India is also far behind most countries like China and even lags regions like Sub-Saharan Africa and Latin America.

Women in India only represent 24 percent of the labour force that is engaged in any form of work in the market economy, compared with an average of 40 percent globally.

Given how far behind India lags, it would stand to gain the most if it were to achieve gender parity.

McKinsey estimated that complete gender parity in India could add $2.9 trillion to the country’s annual gross domestic product (GDP) by 2025. This would be 60 percent more than the business-as-usual GDP by 2025, said the report.

However, it is unlikely that this scenario will materialise within a decade because the barriers hindering women from participating in the labour market on a par with men are unlikely to be fully addressed within that time frame and because, ultimately, such participation is a matter of personal choice.
McKinsey Global Institute

Even if full parity is not achieved, the gains could be substantial. If India comes on a par with the “best-in-region” in terms of gender equality, $700 billion could be added to the country’s annual GDP by 2025.

The enabling conditions to achieve this are daunting. From ensuring equality at work, to providing essential services and a supportive legal and political empowerment.

The Push For Change

In 2010, a working paper published by the International Labour Organisation (ILO) had suggested that India should have an employment policy with a specific focus on women and development of sectors that can absorb labour supplies of women.

Simultaneously, the government must focus on improving skill levels among the female workforce, along with pushing primary education, to make them more employable.

The paper also suggested a movement away from the concept of ‘family wages’ by pushing society towards understanding that it is essential for women to participate and earn in their own right. A 2011 paper on ‘Labour Force Participation of Women in India’, authored by Surjit Bhalla and Ravinder Kaur, had noted that while female education helps improve labour force participation, a factor that has the reverse effect is the education level of the spouse.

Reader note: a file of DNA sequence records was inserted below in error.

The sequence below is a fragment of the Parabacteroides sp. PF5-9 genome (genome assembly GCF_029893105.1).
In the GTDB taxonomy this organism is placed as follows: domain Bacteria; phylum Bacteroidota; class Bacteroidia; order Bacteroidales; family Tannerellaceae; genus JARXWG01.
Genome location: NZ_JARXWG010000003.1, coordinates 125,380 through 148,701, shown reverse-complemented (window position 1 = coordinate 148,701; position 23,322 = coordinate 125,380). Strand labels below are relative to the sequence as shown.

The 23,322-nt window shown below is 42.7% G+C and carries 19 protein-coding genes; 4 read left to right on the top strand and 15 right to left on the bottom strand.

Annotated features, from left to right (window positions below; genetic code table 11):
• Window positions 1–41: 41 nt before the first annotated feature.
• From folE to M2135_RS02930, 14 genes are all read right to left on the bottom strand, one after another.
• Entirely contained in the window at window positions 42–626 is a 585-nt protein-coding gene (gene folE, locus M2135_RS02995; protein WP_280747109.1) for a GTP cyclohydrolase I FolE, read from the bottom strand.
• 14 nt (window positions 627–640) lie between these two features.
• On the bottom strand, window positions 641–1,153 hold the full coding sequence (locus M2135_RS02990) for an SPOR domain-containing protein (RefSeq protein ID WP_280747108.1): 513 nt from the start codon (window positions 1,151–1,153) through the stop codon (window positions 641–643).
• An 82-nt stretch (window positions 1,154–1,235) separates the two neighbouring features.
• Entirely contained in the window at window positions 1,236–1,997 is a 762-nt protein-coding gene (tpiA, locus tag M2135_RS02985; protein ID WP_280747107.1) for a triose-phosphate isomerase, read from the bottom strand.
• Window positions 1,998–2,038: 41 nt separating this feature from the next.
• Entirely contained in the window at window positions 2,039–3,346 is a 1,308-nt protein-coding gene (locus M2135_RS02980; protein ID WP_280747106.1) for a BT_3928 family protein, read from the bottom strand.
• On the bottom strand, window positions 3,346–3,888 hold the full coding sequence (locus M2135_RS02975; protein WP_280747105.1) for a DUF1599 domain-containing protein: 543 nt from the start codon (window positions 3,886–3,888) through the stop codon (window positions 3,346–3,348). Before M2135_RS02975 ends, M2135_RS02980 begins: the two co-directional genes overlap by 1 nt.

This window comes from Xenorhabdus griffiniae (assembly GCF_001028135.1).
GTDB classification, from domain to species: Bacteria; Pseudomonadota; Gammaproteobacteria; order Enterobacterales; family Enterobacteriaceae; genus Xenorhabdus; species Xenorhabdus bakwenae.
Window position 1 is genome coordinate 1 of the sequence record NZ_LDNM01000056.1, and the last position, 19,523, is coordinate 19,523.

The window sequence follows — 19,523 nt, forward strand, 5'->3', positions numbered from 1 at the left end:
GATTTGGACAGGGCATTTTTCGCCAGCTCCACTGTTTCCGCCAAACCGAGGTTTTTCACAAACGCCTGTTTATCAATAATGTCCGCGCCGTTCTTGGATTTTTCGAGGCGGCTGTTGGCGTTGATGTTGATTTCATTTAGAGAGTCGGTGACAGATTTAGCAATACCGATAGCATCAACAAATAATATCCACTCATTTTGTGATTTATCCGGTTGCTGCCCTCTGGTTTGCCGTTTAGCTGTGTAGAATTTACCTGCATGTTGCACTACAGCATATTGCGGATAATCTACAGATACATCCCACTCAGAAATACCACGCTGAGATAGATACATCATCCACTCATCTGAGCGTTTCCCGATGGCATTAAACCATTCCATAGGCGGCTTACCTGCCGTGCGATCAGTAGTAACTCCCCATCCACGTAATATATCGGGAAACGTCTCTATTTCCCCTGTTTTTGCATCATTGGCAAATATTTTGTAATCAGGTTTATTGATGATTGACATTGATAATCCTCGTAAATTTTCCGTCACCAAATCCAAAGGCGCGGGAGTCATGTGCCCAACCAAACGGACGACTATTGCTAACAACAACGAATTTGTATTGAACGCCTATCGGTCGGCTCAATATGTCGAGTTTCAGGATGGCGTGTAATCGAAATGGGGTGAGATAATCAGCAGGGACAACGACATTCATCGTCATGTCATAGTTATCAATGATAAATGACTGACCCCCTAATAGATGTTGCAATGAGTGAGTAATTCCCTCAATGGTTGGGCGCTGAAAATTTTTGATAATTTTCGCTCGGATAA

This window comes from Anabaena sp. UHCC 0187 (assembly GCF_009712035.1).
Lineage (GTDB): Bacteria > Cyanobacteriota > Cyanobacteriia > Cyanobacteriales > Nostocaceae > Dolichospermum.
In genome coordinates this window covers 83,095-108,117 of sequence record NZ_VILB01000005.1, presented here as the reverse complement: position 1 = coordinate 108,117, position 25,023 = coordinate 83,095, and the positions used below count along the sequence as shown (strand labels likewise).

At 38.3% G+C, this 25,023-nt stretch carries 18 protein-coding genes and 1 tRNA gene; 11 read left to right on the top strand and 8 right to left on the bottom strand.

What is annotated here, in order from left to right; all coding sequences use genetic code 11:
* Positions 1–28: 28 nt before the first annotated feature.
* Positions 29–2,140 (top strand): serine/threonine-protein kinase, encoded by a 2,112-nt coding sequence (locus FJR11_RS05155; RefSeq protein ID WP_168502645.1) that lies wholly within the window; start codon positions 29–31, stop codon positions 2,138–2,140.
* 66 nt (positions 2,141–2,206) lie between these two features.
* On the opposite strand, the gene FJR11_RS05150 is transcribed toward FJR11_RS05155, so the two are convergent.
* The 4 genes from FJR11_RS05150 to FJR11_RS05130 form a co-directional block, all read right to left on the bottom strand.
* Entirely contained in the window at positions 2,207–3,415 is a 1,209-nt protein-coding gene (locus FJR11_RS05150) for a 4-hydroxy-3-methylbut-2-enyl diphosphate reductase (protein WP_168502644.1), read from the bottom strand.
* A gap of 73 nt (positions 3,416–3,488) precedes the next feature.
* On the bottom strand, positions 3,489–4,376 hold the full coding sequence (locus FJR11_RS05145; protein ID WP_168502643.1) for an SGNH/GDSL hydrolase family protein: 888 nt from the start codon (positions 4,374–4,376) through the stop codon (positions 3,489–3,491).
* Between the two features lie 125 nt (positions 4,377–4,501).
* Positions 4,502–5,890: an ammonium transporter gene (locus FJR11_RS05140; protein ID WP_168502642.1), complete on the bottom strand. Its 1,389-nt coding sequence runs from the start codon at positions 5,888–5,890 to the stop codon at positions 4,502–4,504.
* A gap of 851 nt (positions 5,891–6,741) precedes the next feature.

...There is one consistent factor operating in the opposite direction – education of the spouse (male). This has a larger negative effect (each extra year of male education means a drop in participation of 1 percentage point) than the positive effect of female education. Most likely this is because of the gap in earnings (or potential earnings) of men and women. Women tend not to work if married to highly educated males who earn a substantial income
Surjit Bhalla & Ravinder Kaur In 2011 Working Paper For LSE Research Center

Finally, there are the intangibles that need to be addressed, perhaps through campaigns on the scale of the government’s Swach Bharat drive. Such campaigns need to encourage women to be part of the productive workforce and push for equality in the share of unpaid care work (such as cooking and cleaning) that women do in India.

According to the McKinsey Global Institute report quoted above, Indian women do 9.8 times the care work that Indian men do.

Rustagi of the Institute for Human Development said that there has been no clear attempt to frame an employment policy in the context of women employment. “The whole issue of job creation is a black box, so first we need to address that and then within that we need to address women employment in particular,” said Rustagi while adding that you also need a social campaign which drives home the point that women need to work.

If we truly want women empowerment, then we do need a campaign. You need to create the thinking that women need to work. There has been improvement in education levels among girls. Over and above that, you need to reinforce the desire to be independent and reduce the focus on early marriage and reproduction.
Preet Rustagi, Professor, Institute For Human Development